Wednesday, May 02, 2012

Wilderness Years, Steve Jobs, and Innovation

Image: On Buckhorn Mountain (6 of 6) by and Courtesy of V.H.S. 

Fast Company's article "The Lost Steve Jobs Tapes" by Brent Schlender is an interesting piece.  Schlender reviews taped conversation that he had with Jobs, and he makes the argument that during the years Jobs was away from apple (i.e. the "wilderness years"), Jobs was able to gather the knowledge needed to make Apple an innovative juggernaut.

Two interesting takeaways from the article.

Vacations are not only seen as a perk, they are also viewed as a means to re-energize the associate.  Take this a step further, as was the case with Jobs, could/should top executives take an extended leave, a sabbatical?  It would force the organization to perform without its head leader (good for succession planning), and it could lead to greater innovation when the executive returns--both from innovation in absence of the executive and what the executive might bring back to the organization.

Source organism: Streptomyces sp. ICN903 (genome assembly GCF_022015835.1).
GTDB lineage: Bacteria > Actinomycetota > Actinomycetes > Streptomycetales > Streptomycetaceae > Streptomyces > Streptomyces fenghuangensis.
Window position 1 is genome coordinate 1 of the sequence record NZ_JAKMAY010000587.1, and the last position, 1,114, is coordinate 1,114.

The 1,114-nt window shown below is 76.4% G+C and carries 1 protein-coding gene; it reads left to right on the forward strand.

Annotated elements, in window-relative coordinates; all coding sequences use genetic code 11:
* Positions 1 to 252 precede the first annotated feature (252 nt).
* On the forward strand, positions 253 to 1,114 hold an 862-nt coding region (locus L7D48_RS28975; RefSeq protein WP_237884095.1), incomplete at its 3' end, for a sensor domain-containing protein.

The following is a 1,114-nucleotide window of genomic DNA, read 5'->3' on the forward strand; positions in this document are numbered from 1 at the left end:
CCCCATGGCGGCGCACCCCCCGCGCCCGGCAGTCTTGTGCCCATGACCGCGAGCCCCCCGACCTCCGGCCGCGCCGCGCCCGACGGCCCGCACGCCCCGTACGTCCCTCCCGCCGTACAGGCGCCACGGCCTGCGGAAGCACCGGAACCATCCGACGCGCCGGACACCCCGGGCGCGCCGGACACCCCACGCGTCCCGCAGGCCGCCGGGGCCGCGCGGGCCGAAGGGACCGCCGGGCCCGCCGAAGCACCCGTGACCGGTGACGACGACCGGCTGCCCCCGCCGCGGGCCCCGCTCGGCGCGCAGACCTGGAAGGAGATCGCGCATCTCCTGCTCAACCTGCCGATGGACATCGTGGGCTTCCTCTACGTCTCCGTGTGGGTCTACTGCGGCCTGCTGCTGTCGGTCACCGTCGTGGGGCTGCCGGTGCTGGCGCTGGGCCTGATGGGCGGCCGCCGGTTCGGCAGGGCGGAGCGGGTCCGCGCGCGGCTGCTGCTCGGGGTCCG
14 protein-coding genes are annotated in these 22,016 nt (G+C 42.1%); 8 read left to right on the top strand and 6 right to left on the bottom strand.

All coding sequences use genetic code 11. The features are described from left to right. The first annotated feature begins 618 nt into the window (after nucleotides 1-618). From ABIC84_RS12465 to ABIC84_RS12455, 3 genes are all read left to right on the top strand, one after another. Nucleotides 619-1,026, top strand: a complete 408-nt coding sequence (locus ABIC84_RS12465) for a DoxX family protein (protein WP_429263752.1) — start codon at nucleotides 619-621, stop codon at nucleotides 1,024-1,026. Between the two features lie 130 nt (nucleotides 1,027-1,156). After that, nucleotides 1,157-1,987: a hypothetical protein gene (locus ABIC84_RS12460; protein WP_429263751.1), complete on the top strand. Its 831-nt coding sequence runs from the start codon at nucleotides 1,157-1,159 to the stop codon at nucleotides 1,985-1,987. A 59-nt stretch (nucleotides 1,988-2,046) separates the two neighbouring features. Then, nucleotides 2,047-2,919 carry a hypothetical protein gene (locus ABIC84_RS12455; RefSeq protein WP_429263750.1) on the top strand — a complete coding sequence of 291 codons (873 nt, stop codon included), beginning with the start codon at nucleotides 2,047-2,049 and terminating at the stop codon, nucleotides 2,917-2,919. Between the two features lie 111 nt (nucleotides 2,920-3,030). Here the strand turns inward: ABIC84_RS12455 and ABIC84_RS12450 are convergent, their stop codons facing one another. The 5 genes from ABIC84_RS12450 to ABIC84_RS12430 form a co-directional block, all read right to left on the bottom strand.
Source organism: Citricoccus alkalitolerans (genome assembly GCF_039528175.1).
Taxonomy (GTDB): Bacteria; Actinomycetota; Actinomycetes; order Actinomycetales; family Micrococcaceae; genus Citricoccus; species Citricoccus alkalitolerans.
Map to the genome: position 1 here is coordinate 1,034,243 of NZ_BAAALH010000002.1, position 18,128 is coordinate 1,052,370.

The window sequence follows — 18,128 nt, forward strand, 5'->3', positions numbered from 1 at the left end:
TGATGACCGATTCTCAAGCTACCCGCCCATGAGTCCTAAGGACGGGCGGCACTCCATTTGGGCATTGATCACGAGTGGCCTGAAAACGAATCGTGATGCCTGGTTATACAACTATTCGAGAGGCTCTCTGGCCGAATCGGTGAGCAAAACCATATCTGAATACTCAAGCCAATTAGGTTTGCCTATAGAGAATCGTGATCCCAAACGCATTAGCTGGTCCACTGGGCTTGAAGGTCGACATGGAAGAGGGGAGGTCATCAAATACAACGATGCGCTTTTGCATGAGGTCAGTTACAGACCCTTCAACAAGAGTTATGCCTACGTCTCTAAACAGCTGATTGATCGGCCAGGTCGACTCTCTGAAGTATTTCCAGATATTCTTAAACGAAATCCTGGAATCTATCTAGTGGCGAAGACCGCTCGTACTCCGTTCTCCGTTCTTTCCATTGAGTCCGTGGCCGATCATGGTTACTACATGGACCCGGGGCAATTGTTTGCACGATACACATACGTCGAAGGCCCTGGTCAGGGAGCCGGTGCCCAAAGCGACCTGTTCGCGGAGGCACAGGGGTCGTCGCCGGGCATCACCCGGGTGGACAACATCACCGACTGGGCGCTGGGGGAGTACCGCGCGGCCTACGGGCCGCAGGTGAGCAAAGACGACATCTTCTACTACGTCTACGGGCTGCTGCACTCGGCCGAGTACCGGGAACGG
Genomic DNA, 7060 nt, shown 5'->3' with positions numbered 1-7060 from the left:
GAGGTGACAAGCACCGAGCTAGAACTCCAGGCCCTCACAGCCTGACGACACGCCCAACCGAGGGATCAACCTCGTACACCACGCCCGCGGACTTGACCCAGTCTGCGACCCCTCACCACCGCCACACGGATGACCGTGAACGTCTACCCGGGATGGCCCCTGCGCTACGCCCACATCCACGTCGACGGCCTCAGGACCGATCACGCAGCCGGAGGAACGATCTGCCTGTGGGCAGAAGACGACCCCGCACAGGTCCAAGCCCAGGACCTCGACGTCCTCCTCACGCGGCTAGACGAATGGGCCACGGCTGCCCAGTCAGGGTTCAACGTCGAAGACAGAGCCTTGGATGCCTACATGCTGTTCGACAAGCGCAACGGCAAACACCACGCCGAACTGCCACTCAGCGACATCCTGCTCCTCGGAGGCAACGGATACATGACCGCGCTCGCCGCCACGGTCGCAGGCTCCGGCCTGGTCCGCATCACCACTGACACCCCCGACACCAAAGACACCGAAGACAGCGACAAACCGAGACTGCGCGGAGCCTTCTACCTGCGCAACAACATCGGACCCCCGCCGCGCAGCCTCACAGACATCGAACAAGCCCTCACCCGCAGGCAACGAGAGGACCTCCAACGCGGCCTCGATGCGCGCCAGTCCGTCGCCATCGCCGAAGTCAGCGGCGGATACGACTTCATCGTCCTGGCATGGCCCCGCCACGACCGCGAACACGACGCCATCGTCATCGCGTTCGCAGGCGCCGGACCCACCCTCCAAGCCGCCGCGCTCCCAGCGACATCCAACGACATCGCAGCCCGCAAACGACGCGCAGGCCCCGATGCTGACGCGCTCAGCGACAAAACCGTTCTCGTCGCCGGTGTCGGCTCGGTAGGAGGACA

Jobs had a number of things wrong.  For example, his ideas regarding open organizations did not work.  It was in partnership with others that his ideas were either tweaked or disregarded.  Furthermore, he adopted others' ideas (e.g. moving Pixar to only animation).  I believe the mythology of the lone leader who is able to lead and innovate within a vacuum permeates throughout American culture.  We have elevated Jobs to mythical proportions.  However, this article humanizes Jobs, and it highlights the importance of partnerships with regards to innovation.

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